Empowering The Bicycle Traveler

Planning and Goal-Setting for the Smoke ‘n’ Fire 400

By the time you’ll be reading this post, I’ll be headed eastward out of Boise with thirty-some other weirdos on a counter-clockwise loop central Idaho known as the Smoke ‘n’ Fire 400.  You’ve probably already seen all the stuff I’m carrying with me.  Now I’d like to share some of my hopes, dreams and plans for the ride.

I’m not really sure what to expect from myself as this will be my first long-distance solo bikepacking trip.  On previous trips I’ve traveled with friends, ridden fairly hard during the day but spent plenty of time relaxing in camp and hanging out along the way to enjoy shady spots, roadside bars, swimming holes, hot springs and other amusements.  On this ride, I’ll be on my own, free to ride at my own pace and set my own agenda.  I don’t intend to ride so fast, hard and long that I miss all the grandeur around me and neglect opportunities to enjoy my surroundings.  There is more to be gained from this event than simply posting a fast time.  I don’t do these kinds of rides to set records but rather to explore the world within and without me, to push my own limits and see what lies around the next bend.  I’m especially excited to have another opportunity to see more of my new home state and lay the groundwork for more Idaho adventures.

Given that my fitness has declined somewhat from the midpoint of summer, I’m trying to be cautiously optimistic in my planning for this trip.  The route totals almost precisely 400 miles and roughly 33,500 feet of climbing.  The distance is roughly the same but elevation total is more than twice that of the Oregon Outback and I spent a solid four days on that route.  However, during those four days I spent more time standing still than moving.  This ride will give me a chance to see what happens if I invert that balance and spend as much time as possible in motion without sacrificing the quality of my experience.  Perhaps you share a similar curiosity and wonder what you might be capable of outside the boundaries and restrictions you find yourself constrained by.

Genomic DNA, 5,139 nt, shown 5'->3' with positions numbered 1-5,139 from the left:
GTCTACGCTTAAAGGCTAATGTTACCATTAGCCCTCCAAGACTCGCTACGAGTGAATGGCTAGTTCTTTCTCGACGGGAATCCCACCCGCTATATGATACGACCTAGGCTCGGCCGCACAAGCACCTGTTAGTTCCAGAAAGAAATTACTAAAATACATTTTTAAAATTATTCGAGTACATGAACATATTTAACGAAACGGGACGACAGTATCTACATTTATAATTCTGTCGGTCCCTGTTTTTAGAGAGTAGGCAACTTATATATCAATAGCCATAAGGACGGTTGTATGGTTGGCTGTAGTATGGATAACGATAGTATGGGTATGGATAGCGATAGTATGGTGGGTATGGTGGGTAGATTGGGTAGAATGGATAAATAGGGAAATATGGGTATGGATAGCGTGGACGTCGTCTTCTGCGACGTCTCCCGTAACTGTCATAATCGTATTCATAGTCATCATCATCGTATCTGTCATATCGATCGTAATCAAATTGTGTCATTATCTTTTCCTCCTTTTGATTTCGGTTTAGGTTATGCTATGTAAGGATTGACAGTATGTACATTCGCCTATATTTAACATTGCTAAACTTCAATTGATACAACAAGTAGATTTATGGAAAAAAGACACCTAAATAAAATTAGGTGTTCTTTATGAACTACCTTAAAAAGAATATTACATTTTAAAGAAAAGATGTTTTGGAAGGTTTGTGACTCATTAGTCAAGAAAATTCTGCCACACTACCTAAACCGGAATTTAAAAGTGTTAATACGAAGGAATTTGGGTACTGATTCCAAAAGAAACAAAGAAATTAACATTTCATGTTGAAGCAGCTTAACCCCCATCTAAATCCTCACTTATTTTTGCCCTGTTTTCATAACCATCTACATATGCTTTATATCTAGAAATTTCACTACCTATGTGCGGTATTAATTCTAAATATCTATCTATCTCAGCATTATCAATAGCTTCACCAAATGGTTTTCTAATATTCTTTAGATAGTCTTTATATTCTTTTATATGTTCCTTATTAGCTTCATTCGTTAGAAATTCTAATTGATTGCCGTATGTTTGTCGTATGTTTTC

So, my optimistic plan is to finish in four days, averaging 100 miles per day and arriving back in Boise late on Saturday.  This is achievable if things go well and I have very few navigation, physical or mechanical problems but would be a seriously big ask given my relative lack of fitness and experience in these events.

Reference this route map from RideWithGPS to follow along.

The itinerary for the four-day plan would look something like this:

  1. Boise to Five Points campground
  2. Five Points to Redfish Lake
  3. Redfish to Deadwood Reservoir
  4. Deadwood to Boise

The more conservative plan is to finish in five days, averaging 80 miles per day and getting home sometime on Sunday.  Given the freedom and flexibility I’ll have to keep pedaling, I’ll hope to do better than this but won’t be disappointed if circumstances conspire against me.

The five-day itinerary would be roughly:

  1. Boise to Featherville
  2. Featherville to North Fork campground
  3. North Fork to Redfish Lake
  4. Redfish to Deadwood Reservoir
  5. Deadwood to Boise

Overall, I’m thrilled to have this chance to see some new parts of Idaho while exploring the edges of my ability as a rider.  I hope you’ll follow my progress and that of my fellow participants via the Trackleaders race tracking page.  I’ll also be tweeting from the field where possible.  Follow me @rspinnaking.  I’ll be using the hashtag #snf400.

After the ride is over, look to this blog for stories of success and failure, beauty and desolation, life and death from the first running of the Smoke ‘n’ Fire 400.

Thanks for reading.


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